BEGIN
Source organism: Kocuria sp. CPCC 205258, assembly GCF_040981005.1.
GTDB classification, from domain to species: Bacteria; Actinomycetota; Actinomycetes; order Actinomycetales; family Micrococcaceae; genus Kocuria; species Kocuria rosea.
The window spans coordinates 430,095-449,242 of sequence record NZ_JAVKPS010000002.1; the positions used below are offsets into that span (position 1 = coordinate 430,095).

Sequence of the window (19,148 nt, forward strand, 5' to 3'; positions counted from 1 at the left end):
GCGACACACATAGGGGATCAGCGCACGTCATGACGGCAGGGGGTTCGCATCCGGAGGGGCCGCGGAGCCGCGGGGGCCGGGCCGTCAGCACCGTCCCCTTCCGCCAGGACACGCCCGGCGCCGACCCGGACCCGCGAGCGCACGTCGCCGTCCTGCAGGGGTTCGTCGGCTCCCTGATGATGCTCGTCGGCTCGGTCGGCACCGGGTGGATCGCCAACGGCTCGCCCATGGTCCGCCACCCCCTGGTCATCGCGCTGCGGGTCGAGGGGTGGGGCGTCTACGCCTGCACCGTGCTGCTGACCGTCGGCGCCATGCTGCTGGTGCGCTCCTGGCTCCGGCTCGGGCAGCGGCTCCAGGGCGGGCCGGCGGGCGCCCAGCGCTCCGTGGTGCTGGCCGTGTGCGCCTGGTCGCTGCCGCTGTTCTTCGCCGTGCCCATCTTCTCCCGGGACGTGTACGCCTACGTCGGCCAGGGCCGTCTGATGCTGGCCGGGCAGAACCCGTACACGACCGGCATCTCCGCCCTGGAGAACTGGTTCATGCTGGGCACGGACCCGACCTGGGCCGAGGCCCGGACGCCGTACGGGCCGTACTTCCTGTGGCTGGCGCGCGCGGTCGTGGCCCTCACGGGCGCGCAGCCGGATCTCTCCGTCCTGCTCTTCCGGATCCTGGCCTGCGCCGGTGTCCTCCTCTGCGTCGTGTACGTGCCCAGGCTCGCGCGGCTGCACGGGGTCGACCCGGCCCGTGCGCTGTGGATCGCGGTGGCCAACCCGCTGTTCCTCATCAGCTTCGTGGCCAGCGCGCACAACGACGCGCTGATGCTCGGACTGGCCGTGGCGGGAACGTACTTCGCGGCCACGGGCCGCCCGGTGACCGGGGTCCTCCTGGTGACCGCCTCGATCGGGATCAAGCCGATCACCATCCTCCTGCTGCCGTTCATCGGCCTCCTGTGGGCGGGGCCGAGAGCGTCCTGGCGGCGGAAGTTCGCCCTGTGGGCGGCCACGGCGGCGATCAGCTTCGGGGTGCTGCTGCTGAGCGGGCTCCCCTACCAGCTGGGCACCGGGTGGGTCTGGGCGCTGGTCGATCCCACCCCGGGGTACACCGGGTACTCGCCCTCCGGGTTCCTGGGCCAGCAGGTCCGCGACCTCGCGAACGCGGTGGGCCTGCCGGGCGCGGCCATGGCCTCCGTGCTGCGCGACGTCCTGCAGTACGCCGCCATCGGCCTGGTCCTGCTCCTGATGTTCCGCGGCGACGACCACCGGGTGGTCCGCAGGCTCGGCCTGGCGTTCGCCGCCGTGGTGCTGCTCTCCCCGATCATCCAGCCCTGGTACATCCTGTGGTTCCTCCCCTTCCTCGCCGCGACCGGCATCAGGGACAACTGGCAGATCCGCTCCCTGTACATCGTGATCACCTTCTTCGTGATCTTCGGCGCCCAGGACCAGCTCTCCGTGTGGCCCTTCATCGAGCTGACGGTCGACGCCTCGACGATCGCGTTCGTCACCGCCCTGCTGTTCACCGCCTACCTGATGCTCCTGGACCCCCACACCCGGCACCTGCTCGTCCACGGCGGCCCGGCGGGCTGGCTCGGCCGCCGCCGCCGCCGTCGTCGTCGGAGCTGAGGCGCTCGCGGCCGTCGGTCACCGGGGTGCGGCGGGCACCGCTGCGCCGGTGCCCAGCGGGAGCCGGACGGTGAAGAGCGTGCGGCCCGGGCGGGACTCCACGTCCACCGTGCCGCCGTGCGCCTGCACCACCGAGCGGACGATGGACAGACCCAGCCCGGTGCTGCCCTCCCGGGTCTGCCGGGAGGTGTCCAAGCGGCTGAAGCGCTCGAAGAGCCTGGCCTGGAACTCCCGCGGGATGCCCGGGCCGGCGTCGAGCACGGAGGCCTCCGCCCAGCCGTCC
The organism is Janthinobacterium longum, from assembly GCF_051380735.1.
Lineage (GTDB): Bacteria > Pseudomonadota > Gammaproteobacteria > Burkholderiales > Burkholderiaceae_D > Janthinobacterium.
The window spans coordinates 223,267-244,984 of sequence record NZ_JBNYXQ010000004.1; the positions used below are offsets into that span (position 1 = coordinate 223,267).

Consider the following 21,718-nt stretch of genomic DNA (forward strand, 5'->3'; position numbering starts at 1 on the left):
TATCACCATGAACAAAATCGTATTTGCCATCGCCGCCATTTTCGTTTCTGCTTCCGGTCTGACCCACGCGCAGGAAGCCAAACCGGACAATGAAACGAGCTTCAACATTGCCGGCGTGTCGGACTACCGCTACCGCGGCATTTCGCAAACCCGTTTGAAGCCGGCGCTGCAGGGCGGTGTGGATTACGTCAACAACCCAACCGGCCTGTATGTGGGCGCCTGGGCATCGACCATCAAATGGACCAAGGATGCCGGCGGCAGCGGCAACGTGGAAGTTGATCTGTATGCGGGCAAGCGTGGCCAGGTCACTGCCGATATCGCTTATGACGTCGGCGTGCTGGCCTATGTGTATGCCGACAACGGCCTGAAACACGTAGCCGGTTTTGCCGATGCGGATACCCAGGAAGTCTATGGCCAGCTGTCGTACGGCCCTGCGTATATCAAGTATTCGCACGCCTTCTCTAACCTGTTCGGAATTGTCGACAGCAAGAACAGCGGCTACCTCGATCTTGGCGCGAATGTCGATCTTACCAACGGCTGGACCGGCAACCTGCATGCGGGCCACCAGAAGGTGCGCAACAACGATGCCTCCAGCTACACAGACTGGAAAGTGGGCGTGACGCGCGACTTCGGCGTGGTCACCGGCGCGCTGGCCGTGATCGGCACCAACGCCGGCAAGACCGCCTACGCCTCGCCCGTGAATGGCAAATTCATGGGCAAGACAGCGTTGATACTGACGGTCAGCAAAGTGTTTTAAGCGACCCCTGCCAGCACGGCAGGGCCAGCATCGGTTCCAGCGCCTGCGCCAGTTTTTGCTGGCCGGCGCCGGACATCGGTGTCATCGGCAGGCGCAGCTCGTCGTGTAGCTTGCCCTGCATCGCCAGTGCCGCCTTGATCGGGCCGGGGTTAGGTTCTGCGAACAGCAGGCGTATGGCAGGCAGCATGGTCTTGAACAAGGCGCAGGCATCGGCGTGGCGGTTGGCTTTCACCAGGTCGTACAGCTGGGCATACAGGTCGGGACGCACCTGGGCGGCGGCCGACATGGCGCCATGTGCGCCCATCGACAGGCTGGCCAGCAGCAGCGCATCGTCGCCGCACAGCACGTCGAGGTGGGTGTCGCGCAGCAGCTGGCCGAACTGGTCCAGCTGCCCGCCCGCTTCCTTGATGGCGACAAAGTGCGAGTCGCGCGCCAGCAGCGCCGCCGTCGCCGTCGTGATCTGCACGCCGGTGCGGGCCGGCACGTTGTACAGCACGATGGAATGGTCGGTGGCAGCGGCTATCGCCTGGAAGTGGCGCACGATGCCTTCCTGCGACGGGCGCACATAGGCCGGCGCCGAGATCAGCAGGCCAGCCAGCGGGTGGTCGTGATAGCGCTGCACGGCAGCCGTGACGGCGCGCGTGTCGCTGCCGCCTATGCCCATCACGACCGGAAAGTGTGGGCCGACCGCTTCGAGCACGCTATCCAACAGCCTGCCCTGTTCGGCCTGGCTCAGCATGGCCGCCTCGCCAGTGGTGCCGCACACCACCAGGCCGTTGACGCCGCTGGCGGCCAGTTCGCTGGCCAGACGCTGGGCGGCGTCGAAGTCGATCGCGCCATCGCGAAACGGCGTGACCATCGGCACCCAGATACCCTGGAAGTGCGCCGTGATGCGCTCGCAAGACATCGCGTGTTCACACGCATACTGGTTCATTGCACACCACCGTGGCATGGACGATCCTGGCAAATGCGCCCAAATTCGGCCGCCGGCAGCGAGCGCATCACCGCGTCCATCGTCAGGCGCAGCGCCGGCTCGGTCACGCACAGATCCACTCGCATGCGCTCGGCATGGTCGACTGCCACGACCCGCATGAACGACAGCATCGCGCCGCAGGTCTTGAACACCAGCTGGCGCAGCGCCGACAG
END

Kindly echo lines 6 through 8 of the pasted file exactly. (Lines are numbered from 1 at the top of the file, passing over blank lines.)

The organism is Janthinobacterium longum, from assembly GCF_051380735.1.
Lineage (GTDB): Bacteria > Pseudomonadota > Gammaproteobacteria > Burkholderiales > Burkholderiaceae_D > Janthinobacterium.
The window spans coordinates 223,267-244,984 of sequence record NZ_JBNYXQ010000004.1; the positions used below are offsets into that span (position 1 = coordinate 223,267).